Clean up all the places in housekeeper.public_places by getting rid of all contents not in their .residents lists. This is called by :continuous, so it doesn't need to be called directly.

To find out what's being cleaned to where for whom:

Show 'player' the personal cleanup list for 'whom', or the housekeeper's complete list if no argument is given.

Show 'player' a brief summary of eir personal cleanup list.


===== help $login ================================

This object manages command parsing for unconnected players and governs the initiation of an actual connection. There are verbs pertaining to registration, controlling player creation, and doing site-locks (see `help blacklist' on $wiz_help).


Recall that for each line that an unconnected player types, the server parses that line into words (the same way normal commands are parsed into a list of words that is then assigned to `args') and then #0:do_login_command is called.

:parse_command (@args) => {verb, @args}
given the sequence of arguments that were fed to #0:do_login_command this returns the name of a verb on $login to be called together with a list of arguments to be passed to it.

By default this just returns args iff args[1] names an actual verb on $login that is +x and has args {"any","none","any"}. Otherwise, it returns one of

  .blank_command   -- verb to call if command line is empty
  .bogus_command   -- verb to call if command line otherwise unintelligible
In both cases :parse_command returns a verbname followed by the entire args list passed to it (including the would-be verb at the beginning if any).

Currently the following verbs are availabe to non-connected players

  h*elp @h*elp       -- print .welcome_message
  ?                  -- print a short list of available commands
  w*ho @w*ho         -- print a list of logged in players (excluding wizards)
  co*nnect @co*nnect -- connect to an existing player
  cr*eate @cr*eate   -- create a new player
  up*time @up*time   -- tell how long the server has been running
  version @version   -- tell which version of the server is running
  q*uit @q*uit       -- logoff
Adding a new command is fairly straightforward; just create a verb on $login, making sure a previous verb doesn't already match the name you want to give it. Then give it args of "any" "none "any" and make sure it is +x. Such a verb should begin with `if (caller != #0) return E_PERM; ...' so as to prevent anyone other from a not-logged-in player from making use of it.


    -- the message for "help" to print.
    == 0 => @create prints .registration_string if one tries to use it
    == 1 => anyone from a non-blacklisted site (see `help blacklist')
            may use @create to make a new player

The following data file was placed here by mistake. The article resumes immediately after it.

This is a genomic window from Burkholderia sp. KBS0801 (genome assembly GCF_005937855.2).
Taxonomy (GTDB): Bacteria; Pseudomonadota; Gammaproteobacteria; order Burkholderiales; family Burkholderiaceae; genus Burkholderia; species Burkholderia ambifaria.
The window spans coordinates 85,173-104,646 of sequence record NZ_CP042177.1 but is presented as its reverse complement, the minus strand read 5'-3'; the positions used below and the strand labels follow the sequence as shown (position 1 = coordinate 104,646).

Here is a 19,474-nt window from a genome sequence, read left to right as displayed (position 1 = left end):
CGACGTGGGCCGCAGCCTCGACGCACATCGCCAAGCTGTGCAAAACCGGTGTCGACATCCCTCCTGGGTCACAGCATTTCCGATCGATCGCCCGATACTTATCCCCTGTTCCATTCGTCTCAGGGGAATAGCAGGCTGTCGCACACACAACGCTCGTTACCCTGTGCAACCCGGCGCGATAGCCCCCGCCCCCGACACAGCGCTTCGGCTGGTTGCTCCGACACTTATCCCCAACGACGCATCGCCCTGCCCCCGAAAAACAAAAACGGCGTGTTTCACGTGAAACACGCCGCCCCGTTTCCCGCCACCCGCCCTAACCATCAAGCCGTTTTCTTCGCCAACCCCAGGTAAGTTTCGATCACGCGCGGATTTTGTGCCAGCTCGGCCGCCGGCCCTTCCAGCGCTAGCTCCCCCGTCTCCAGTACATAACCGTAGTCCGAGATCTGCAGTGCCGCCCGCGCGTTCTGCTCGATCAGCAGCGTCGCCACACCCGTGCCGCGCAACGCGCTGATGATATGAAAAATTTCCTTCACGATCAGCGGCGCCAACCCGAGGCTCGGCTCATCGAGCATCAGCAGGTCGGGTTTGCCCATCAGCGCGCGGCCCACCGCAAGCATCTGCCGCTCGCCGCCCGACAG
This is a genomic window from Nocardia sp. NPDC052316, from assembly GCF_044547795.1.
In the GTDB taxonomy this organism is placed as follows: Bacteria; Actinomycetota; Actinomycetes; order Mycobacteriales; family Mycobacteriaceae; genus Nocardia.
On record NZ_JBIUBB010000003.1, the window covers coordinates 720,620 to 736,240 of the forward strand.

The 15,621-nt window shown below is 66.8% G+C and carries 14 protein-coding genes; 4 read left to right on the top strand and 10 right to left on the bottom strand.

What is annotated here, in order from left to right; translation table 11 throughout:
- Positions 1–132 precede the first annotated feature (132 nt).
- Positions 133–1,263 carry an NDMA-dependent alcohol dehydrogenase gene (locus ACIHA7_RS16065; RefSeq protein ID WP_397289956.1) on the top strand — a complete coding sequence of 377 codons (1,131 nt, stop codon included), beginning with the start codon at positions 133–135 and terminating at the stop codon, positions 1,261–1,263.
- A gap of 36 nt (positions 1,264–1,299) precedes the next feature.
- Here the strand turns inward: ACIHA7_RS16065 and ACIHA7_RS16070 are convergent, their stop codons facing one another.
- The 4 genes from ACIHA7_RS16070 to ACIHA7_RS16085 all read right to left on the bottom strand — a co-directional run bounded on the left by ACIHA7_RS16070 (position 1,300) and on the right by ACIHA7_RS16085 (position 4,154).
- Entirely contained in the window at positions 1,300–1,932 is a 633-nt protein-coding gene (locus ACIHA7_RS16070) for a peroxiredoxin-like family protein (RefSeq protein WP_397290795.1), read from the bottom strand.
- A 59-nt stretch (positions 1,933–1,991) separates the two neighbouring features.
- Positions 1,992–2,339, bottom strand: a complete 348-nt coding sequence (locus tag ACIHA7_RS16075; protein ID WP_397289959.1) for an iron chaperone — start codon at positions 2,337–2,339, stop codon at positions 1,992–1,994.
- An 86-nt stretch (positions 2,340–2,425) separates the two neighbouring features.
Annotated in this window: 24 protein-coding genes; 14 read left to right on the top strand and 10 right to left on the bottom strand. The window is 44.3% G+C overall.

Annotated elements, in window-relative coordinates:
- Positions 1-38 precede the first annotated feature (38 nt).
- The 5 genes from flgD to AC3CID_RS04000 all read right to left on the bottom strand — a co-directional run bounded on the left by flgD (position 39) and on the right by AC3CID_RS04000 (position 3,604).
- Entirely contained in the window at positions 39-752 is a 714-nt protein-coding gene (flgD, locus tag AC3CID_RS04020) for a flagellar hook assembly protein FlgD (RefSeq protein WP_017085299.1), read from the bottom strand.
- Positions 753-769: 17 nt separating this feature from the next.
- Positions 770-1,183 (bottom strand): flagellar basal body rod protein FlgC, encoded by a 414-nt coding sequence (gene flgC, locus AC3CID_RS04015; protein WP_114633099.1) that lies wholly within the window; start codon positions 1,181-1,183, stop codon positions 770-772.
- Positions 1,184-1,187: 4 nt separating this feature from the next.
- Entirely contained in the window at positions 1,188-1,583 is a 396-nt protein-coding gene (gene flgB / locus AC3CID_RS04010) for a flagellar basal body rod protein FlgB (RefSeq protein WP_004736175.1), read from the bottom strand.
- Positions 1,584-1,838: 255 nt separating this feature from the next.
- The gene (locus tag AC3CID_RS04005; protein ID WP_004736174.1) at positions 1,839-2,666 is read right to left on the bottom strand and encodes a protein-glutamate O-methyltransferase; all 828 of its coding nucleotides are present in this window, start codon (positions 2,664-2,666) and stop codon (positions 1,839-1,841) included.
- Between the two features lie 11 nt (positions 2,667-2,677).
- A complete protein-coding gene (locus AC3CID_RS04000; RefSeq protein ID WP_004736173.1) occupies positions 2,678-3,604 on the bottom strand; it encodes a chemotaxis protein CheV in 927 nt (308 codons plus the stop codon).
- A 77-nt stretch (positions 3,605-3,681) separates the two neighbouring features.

-- an email address for character creation requests
    -- string to print to players to give them information about how to get 
       a character created for them, .registration_address is substituted 
       for %e, % for %%
    -- string to print to @newted players (see `help @newt').
       same substitutions as for .registration_string.
Other verbs

:registration_string() => .registration_string with substitutions

:newt_registration_string() => .newt_registration_string with substitutions

decides whether someone on connection should be allowed to create a player. If you decide this shouldn't depend strictly on the blacklist and on the value of .create_enabled, here's where the extra code can go.

prints a warning message to append to the login banner in the event that the server will be going down soon.

prints a warning message to append to the login banner in the event that $player_db is being reloaded to warn players that their character names might not be recognized.


see `help blacklist'


===== help $mail_agent ============================

This object contains a two distinct sets of routines:

1. utilities for performing basic mailsystem functions, e.g., matching on recipient names, resolving mail forwarding, formatting messages, sending messages

Recipient Matching

match           - match on a $mail_recipient
match_recipient - match on either a $mail_recipient or a player
match_failed    - print angry messages to the user for $failed/ambiguous_match

look_self       - provides a list of available $mail_recipients

Message Format

make_message        - produces a message in the canonical transmission format
name                - single recipient     => string for address field
name_list           - list of recipients   => string for address field
parse_address_field - address field string => object list

Sending Messages

send_message  - advertised message sending routine.
raw_send      - raw message sending routine 
                (only called by $mail_editor:send and this:send_message)
resolve_addr  - converts a given list recipients into a list of actual 
                recipients and objects to be notified.
sends_to      - Does X forward (transitively) to Y

Mail Options

2. canonical versions of mail_recipient verbs